Hermia (Erin Petersen) has a problem with Lysander (James Cota) in A Midsummer Night's Dream, part of Intrepid Shakespeare Company's high-school tour.
What with his three drama Pulitzer prizes and nine Tony nominations (he's scored the statuette three times, once for lifetime achievement), Edward Albee gets the popular nod as the greatest living American playwright. The thing is, that's nowhere near the end of his expertise. He soaks up absolutely everything and anything about the visual arts, classical music, dance and poetry (the field in which he started), and he's been doing that most of his 82 years. I know this because he told me to my face at an April 17 get-together in Rancho Santa Fe.
Albee visited a Fairbanks Ranch home to talk at an informal gathering about another of his passions—the importance of the arts in education. Wholesale slashes in school arts programs, he said, are turning the United States into a nation of “highly educated barbarians.” And although the San Diego Unified School District spared 2009-10 arts classes last June in addressing its then-$106-million deficit, cuts from years past had deeply affected those programs' effectiveness.
For Albee, any loss of theater study is significant in at least one respect.
“There's an immediacy to theater that you don't get anywhere else,” he told CityBeat. “One of the differences between theater and movies is that movies [reflect] a past event. Even the movies themselves were made in the past. Theater is present, always being performed in the present. That makes it more accessible and thus more dangerous.”
As used here, “dangerous” is another word for “vital to the development of critical thinking,” the kind that ordinarily declares itself in high school. Albee would be glad to know, then, of an independent effort called Shakespeare for a New Generation, which launched its first tour of Bill's plays with excerpts from A Midsummer Night's Dream at Chula Vista High School on Friday, April 23. The group is the brainchild of San Diego's Intrepid Shakespeare Company, which saw the need to fill a gap in public service—and for Intrepid artistic director Christy Yael, Shakespeare is the ideal central figure in the battle for students' minds.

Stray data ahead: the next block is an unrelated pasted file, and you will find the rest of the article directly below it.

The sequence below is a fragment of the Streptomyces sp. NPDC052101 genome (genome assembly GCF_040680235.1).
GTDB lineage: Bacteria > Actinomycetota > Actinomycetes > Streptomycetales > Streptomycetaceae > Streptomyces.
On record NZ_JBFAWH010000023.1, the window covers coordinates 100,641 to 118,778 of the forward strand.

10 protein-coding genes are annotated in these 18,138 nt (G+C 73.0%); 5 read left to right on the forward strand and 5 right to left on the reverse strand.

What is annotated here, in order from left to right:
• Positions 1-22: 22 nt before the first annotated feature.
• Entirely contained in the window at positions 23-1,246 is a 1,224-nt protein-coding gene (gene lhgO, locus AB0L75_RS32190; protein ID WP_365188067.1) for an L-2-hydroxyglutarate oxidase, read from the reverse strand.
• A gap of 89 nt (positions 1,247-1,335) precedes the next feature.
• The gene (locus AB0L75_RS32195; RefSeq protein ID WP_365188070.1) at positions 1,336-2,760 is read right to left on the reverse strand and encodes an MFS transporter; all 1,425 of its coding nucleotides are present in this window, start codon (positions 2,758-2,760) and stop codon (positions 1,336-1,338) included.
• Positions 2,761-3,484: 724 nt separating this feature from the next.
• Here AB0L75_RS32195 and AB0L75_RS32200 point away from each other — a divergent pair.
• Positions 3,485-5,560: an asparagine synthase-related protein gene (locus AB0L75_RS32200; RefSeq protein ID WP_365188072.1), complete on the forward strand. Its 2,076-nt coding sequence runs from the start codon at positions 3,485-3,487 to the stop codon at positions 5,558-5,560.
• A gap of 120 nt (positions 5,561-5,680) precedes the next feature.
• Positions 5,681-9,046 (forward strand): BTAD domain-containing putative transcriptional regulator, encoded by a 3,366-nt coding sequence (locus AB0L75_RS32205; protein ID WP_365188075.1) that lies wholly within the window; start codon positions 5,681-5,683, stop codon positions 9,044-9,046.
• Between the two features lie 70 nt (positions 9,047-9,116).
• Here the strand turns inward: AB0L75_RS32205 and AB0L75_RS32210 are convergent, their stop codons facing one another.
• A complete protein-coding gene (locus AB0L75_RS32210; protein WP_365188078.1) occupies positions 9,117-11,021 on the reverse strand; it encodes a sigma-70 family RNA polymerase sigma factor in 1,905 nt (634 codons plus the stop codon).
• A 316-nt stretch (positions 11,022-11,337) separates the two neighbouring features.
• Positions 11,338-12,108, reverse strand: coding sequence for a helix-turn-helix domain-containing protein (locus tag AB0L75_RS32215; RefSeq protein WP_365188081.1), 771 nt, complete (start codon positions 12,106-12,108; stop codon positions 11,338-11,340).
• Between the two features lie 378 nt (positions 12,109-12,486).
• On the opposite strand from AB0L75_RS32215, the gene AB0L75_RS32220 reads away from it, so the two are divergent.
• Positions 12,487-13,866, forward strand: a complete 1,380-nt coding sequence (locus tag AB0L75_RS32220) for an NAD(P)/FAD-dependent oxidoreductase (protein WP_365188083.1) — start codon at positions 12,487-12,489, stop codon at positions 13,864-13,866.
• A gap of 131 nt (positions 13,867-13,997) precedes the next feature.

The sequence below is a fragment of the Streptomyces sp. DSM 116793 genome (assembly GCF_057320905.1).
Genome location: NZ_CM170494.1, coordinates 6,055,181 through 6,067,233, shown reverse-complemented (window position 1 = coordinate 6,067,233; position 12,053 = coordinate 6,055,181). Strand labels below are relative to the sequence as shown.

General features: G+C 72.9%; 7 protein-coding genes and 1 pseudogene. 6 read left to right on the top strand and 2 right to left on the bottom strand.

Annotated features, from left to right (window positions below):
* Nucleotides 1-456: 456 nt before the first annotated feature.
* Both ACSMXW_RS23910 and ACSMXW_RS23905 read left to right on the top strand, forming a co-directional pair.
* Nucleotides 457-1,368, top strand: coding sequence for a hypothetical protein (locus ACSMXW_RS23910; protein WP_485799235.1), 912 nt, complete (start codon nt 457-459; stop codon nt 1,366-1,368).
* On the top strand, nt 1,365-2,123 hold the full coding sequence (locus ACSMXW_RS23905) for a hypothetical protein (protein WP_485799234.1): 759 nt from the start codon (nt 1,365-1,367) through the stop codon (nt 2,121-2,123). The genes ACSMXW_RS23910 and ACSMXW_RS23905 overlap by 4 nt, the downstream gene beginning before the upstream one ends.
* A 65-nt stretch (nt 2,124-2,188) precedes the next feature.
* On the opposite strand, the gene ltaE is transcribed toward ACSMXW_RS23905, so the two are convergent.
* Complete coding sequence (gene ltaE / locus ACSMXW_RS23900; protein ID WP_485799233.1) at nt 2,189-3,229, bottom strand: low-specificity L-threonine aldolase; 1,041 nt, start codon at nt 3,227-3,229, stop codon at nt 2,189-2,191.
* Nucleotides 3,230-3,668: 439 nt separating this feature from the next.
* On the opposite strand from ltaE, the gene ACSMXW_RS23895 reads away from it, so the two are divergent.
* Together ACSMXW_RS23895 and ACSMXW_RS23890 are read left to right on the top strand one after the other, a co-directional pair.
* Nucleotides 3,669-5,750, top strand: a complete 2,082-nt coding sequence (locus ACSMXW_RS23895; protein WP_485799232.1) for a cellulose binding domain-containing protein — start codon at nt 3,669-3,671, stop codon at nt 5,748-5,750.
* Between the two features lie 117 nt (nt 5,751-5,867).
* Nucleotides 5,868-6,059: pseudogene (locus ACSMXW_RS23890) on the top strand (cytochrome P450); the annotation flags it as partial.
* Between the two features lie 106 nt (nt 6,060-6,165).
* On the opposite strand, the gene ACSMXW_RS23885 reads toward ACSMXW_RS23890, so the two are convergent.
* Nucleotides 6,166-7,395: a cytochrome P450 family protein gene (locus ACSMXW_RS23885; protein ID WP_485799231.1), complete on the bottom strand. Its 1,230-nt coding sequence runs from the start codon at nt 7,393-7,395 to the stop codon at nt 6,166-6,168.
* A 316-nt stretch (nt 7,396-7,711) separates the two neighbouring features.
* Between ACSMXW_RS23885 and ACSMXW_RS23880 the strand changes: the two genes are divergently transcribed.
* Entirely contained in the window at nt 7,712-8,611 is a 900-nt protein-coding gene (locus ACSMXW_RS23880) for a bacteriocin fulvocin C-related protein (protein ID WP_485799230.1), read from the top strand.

“Shakespeare,” Yael explained, “held the mirror up to nature. The problem is that Shakespeare was a playwright. Performance is the only way to make his study of the human condition hold up that mirror. And learning through art is often the thing that will keep students in school and continuing to learn. When their education is seen through the prism of art and not just math and science and testing, it absolutely affects, and hopefully changes, the often myopic view they have of society, of government and of humanity in general.”
The group is set to visit Rancho Bernardo High School on Thursday, April 29. It will visit 14 more schools through June 6 and will resume the tour in October.
Like Intrepid, Albee walks the talk. His visit was marked by a handful of sketches from Playwrights Project, that wonderful advocate for literacy through theater, which tours schools countywide and mounts a series of plays and readings by young writers every winter. In fact, Albee is the group's artistic adviser and comes to San Diego regularly on its behalf. His iconic presence, last year's budget reprieve and Intrepid's splendid initiative are encouraging news at a most welcome time. At least for now, there's more to local theater study, especially for students at such a pivotal age, than meets the eye.
Find Shakespeare for a New Generation at www.intrepidshakespeare.com. Write to email@example.com and firstname.lastname@example.org.